If you see live clips of Chick Corea in 1986 with his “Elektric” band, or other fusion bands of that time headed by Miles, and your only major turn off is the electric keyboards sounding like the audio equivalent of stale cheese, then “Free Lancing” will work for you. Ulmer’s band is electric, but it operates how a crack jazz/funk/rock outfit should. The heavy bass pops and acts as the main rhythmic component, James sings over his precise scratching and scrambling, and the drums embellish when they don’t drive the most memorable track, “High Time,” to the conclusion of the first side.
Loved by Ornette, post-punk art schoolers, rock enthusiasts and fans of Hendrix’s cross-town traffic music in general… well let’s put it this way, the material you hear on “Free Lancing” was the same stuff they would flaunt in front of Captain Beefheart and PiL. You can consider it a treasure of the era that occupies it’s own space. -Wade
The original Spirit lineup was the sleeper band of its era, maybe the top LA band from the ’68-’72 span. Their first and fourth albums are acclaimed classics by just about everybody, but this disc is IMHO as good as them. While the roots of jazz rock taken further by Steely Dan’s “Bodhisatva” could be heard on their third album’s “All the Same” this disc has three jazz explorations, with “Ice” and “Caught” being superb instrumental, improvisational tracks.
The Hendrix vibe of the earlier discs is just as evident in “Dark Eyed Woman”, and “So Little Time to Fly” and “Ground Hog” show early signs of the evolving sound that stuck to many on “Dr Sardonicus.” The only stiff on this disc is “Give a Life, Take a Life,” but the bonus tracks on this release more than make up for it: both sides of the “1984” single and several jazzy instrumentals, including a great track called “Eventide” that recalls “Caught.”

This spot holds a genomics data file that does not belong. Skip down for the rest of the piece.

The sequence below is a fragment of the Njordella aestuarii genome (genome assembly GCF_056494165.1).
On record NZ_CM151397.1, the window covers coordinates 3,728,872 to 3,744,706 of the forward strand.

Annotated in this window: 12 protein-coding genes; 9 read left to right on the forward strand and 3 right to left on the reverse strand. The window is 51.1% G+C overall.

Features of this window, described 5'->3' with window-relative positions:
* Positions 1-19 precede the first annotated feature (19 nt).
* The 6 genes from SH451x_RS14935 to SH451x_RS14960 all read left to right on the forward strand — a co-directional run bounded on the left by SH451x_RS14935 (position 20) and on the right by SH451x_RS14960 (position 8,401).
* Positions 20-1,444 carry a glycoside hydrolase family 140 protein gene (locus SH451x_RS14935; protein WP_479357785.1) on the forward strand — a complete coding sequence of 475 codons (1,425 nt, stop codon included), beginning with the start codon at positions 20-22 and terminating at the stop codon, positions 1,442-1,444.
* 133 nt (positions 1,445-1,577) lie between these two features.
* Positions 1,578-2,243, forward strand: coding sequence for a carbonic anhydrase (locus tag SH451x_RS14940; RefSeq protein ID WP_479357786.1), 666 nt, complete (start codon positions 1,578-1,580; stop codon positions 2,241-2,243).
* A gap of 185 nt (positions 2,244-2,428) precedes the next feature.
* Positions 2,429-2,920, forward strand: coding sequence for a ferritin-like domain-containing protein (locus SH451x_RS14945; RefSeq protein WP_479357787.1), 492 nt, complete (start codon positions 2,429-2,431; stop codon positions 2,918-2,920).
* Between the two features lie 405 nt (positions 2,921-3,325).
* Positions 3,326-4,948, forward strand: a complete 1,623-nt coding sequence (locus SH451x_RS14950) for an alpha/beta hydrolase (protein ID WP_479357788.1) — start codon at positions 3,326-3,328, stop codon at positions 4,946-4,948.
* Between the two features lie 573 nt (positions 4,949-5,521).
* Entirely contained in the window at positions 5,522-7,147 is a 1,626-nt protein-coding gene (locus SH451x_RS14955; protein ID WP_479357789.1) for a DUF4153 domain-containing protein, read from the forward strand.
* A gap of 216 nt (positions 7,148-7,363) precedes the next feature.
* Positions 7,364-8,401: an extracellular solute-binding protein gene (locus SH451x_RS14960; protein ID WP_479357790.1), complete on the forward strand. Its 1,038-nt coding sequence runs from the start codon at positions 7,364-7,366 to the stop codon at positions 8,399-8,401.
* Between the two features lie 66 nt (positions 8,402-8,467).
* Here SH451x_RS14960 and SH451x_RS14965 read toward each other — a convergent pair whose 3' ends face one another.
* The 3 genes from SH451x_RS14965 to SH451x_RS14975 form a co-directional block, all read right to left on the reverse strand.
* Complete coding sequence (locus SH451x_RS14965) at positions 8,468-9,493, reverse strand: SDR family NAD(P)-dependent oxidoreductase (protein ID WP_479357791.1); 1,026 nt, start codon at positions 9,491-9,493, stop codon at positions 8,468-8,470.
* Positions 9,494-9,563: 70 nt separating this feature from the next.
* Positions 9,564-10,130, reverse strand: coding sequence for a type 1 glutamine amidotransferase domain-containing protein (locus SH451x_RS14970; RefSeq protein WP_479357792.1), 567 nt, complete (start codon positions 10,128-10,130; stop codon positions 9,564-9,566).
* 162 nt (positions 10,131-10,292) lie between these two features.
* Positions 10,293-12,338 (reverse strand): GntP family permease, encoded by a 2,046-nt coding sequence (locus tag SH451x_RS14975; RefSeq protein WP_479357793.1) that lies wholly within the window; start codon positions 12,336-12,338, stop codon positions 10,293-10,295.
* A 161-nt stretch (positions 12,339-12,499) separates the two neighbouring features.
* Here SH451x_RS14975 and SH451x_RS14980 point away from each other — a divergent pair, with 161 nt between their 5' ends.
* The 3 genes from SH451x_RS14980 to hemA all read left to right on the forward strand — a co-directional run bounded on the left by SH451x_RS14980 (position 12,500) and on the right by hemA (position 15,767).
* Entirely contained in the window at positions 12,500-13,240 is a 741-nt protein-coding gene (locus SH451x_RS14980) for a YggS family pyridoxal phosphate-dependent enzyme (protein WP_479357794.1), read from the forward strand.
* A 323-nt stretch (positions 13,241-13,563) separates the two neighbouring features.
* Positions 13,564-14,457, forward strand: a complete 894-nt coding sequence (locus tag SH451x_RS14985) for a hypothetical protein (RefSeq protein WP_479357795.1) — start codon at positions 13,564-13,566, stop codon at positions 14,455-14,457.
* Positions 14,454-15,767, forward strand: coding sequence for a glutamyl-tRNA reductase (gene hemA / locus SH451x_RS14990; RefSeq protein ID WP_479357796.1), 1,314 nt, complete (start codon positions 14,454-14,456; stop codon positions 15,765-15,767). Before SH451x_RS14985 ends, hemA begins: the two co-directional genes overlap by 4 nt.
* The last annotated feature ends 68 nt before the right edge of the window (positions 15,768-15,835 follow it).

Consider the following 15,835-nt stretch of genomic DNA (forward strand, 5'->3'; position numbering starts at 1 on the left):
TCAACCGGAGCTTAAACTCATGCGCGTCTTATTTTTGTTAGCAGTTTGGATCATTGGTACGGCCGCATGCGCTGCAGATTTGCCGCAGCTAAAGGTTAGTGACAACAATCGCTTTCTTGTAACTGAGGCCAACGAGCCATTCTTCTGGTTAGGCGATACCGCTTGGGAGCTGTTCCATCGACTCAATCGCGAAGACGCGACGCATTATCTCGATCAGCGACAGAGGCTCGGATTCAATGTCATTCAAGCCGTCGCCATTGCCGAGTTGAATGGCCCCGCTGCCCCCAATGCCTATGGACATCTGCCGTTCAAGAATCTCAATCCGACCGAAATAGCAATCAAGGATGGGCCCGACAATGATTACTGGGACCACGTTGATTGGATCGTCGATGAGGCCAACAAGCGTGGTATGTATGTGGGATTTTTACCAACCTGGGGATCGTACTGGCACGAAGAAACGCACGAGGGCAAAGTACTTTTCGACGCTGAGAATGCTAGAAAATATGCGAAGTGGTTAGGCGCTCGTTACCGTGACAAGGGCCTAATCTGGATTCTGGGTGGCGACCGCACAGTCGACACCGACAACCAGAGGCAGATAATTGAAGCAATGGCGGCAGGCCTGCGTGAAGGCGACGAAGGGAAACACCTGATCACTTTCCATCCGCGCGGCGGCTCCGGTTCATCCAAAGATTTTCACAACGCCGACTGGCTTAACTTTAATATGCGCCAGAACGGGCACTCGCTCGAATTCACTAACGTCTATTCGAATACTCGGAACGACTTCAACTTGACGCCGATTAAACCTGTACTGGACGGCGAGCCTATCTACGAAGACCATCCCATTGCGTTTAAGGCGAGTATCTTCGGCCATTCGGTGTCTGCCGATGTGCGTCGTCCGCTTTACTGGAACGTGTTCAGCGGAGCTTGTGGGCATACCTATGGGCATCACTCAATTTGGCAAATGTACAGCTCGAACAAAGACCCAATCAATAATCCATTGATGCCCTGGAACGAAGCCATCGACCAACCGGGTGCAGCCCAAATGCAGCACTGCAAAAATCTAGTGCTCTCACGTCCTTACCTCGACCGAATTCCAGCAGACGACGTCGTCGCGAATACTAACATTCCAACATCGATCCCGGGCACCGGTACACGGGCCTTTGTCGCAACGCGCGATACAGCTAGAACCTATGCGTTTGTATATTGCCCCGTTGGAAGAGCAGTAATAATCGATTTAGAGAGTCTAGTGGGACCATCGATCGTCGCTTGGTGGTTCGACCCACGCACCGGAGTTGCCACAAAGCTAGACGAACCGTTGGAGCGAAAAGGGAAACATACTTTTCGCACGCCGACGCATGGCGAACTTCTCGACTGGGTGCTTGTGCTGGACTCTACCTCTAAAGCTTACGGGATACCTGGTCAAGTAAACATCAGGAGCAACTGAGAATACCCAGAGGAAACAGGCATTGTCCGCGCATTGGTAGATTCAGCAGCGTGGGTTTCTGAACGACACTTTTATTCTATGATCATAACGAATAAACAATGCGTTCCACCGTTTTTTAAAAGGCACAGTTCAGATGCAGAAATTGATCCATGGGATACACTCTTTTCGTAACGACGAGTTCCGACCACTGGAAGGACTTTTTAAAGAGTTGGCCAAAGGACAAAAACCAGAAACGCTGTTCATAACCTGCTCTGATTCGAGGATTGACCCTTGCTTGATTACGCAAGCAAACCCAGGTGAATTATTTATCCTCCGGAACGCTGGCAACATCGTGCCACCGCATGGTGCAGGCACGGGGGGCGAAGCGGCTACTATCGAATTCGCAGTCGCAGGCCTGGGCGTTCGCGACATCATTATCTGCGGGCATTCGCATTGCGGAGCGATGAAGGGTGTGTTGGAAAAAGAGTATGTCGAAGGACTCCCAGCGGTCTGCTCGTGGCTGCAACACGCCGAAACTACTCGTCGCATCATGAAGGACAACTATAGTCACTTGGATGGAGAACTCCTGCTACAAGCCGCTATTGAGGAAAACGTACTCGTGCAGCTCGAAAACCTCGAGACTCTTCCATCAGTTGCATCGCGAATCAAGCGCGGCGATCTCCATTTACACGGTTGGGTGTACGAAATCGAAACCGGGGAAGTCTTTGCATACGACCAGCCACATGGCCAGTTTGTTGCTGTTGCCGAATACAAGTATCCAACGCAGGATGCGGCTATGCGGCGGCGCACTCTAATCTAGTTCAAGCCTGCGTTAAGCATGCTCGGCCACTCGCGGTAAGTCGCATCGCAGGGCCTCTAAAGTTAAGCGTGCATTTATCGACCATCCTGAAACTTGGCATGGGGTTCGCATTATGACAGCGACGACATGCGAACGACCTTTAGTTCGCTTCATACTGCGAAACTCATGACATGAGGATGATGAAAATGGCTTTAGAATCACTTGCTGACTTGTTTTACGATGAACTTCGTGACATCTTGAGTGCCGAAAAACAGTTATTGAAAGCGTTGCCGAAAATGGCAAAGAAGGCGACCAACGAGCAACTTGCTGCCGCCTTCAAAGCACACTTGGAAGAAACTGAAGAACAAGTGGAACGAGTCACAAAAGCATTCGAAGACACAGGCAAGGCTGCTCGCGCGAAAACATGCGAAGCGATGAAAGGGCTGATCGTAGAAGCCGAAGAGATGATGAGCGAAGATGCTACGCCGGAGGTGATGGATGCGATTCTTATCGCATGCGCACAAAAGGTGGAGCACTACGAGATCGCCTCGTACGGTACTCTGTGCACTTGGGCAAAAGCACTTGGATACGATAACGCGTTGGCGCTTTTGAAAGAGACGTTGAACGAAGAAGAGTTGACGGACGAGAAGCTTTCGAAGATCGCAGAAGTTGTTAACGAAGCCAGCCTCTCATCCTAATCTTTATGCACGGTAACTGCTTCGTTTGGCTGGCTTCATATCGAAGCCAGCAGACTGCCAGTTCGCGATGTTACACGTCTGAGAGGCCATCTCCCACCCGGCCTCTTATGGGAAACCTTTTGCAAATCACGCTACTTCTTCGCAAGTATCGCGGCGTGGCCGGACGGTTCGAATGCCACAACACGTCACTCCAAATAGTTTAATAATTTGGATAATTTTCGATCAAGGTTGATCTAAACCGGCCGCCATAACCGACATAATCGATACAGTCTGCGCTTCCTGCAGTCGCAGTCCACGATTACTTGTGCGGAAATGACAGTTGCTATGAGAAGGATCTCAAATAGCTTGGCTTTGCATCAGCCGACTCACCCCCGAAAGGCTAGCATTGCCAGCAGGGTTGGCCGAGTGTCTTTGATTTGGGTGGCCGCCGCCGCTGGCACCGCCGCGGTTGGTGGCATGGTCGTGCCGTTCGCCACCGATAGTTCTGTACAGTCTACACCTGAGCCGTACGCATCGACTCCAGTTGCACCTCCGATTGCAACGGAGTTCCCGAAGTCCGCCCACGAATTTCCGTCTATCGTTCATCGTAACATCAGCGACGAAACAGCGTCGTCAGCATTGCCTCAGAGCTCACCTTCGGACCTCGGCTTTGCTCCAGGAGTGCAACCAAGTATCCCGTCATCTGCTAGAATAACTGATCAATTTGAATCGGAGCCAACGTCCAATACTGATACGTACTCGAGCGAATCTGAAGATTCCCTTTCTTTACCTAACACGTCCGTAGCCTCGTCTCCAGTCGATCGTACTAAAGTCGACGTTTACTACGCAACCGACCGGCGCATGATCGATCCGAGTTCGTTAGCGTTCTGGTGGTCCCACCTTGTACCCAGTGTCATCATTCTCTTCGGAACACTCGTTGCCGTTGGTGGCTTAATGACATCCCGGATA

Top it all off with maybe the best non-single track on any Spirit disc, “New Dope in Town,” and this is the record that doesn’t get respect it should as a classic disc from a classic band. -Frank
Self-aware and theatrically coming off as far-left wing nutcases, Nation of Ulysses was a short lived band that burned brightly for the Dischord label into the 90s. Ian Svenonius, as ringleader and intense frontman, comes across as just that on recordings set to match their legendary and ecstatic live performances.
“13-Point Program To Destroy America” is, at it’s core, made up of a belief system stemming from juvenile delinquent behavior and leftist radicalism, but the mashing of these views is comedic and not overly serious, except maybe in their instrumentation. Their roots are in D.C. Hardcore, but at the turn of the decade most groups in the area had become more harmonic… Nation did this, but listening to a heap of free jazz records might have also led them down more interesting avenues. Svenonius even picked up a trumpet on some tracks. Whether he plays like a jazz man is up for, uh, debate. I’d say not, but he’s a great noisemaker.
The album is really two minute blasts most of the way through (“Spectra Sonic Sound,” Ulythium”), with some slower numbers including the mocking “Diphtheria.” It’s a song against, of all things, eating sweets, which really shows straightedge ethics held up to ridiculously high standards. This was when kids in the scene were going so far as refraining from caffeine consumption… It was time for a laugh. -Wade